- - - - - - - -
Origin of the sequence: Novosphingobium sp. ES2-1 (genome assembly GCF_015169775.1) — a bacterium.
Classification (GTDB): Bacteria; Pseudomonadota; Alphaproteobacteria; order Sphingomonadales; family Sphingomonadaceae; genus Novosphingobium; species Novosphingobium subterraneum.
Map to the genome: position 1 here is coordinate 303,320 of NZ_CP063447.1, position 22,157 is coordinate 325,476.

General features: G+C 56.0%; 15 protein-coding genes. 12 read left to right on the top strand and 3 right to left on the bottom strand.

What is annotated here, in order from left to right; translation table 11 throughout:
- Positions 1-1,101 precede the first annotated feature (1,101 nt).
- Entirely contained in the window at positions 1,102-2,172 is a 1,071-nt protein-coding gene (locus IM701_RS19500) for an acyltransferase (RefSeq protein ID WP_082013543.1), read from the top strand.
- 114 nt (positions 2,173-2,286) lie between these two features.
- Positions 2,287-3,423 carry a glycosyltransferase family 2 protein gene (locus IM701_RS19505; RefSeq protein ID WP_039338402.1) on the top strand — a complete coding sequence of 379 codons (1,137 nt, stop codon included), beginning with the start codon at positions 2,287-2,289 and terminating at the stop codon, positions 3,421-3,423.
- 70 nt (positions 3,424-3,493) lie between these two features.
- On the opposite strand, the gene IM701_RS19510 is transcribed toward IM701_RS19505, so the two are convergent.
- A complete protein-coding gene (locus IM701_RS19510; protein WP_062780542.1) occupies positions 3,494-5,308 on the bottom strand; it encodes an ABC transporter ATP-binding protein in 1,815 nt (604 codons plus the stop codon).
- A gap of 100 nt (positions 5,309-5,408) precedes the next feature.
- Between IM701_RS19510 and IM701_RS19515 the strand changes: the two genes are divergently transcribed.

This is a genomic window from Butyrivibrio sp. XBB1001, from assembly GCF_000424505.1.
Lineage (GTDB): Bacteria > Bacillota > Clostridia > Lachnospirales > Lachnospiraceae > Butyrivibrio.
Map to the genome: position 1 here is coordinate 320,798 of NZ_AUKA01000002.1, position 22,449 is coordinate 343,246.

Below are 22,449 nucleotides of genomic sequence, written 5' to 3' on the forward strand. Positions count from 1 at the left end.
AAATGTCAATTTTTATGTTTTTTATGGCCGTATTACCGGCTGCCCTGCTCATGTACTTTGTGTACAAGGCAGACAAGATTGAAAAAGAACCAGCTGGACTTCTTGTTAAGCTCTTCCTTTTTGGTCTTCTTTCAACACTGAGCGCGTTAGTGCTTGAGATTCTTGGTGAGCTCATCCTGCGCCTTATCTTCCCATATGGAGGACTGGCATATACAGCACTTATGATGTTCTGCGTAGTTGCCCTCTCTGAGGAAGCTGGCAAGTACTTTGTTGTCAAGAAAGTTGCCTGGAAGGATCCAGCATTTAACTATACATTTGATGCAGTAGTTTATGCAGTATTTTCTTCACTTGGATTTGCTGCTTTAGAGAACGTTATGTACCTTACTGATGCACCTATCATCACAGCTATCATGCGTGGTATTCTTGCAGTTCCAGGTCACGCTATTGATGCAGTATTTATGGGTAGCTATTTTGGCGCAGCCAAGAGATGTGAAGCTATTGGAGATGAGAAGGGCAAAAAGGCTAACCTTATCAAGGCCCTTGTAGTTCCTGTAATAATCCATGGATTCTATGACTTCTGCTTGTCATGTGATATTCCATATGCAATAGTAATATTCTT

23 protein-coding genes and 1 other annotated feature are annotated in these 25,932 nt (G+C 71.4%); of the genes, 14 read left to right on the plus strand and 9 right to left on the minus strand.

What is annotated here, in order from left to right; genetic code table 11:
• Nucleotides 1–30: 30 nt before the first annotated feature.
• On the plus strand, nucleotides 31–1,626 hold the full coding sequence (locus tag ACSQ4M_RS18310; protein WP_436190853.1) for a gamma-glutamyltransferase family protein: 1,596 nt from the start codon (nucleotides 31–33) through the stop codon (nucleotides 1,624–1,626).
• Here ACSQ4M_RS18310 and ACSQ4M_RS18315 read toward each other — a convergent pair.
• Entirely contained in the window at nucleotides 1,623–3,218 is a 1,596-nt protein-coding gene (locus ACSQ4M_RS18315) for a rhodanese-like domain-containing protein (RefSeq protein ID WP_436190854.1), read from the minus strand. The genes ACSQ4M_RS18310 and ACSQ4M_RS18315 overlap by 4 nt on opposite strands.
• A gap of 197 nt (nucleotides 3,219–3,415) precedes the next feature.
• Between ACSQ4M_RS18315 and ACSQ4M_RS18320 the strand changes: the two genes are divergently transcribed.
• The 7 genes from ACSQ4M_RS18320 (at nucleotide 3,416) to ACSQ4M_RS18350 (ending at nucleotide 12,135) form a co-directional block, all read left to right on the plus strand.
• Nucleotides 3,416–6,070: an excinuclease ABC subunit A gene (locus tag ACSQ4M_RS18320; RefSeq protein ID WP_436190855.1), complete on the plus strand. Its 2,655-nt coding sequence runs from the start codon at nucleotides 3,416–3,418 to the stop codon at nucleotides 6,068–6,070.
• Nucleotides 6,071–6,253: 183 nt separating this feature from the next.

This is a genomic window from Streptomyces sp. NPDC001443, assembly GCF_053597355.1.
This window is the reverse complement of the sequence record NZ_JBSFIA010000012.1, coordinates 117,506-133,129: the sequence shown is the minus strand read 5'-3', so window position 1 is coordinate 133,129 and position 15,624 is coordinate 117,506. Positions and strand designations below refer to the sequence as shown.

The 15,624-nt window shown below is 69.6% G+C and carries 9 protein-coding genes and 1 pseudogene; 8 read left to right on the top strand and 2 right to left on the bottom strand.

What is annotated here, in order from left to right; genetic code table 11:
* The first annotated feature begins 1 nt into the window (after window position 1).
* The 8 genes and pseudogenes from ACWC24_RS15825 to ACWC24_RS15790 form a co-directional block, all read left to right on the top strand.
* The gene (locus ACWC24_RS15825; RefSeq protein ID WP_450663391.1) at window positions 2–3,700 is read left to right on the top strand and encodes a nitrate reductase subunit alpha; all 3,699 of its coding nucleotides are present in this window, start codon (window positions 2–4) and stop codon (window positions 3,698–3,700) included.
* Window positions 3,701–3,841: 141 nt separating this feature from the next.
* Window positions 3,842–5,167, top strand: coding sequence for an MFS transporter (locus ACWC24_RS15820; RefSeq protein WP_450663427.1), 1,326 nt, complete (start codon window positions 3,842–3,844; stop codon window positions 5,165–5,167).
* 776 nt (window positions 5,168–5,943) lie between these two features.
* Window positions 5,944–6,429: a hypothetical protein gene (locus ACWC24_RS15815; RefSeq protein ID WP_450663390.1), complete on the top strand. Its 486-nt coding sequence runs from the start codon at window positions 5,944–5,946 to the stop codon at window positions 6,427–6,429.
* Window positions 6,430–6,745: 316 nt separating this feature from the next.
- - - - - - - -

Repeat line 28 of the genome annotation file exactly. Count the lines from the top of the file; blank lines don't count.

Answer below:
• The 7 genes from ACSQ4M_RS18320 (at nucleotide 3,416) to ACSQ4M_RS18350 (ending at nucleotide 12,135) form a co-directional block, all read left to right on the plus strand.